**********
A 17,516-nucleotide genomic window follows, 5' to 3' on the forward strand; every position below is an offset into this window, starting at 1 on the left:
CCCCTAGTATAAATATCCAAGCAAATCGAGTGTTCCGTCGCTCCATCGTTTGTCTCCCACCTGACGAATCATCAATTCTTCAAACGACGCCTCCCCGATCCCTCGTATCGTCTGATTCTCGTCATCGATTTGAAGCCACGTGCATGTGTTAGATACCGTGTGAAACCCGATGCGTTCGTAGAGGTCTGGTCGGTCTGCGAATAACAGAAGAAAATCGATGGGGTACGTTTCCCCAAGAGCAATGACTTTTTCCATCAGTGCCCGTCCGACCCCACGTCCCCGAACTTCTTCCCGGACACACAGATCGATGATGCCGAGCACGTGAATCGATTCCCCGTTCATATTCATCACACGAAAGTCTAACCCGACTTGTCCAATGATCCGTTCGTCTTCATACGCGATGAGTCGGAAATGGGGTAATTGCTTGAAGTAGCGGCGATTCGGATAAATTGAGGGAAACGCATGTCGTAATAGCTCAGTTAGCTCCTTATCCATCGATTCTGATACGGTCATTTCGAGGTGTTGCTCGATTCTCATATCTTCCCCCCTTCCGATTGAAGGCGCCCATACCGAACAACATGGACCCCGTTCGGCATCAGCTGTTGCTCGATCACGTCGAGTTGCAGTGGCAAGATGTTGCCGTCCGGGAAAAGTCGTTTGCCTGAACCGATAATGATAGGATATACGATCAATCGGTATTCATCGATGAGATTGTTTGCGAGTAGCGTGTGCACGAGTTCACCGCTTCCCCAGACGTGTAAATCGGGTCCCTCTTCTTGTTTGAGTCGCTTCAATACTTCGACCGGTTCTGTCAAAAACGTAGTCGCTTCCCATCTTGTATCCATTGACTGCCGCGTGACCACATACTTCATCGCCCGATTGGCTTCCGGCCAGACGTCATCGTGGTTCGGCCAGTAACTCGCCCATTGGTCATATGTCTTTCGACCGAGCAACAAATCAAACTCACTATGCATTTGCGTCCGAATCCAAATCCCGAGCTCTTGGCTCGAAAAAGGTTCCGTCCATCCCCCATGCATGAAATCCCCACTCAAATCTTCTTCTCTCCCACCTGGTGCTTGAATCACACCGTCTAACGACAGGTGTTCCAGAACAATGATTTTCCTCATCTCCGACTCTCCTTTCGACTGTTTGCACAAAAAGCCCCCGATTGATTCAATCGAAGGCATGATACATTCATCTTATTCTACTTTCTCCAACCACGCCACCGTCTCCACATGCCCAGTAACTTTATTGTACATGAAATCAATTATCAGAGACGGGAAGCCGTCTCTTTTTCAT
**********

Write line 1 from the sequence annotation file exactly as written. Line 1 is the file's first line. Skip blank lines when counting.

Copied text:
A 17,516-nucleotide genomic window follows, 5' to 3' on the forward strand; every position below is an offset into this window, starting at 1 on the left: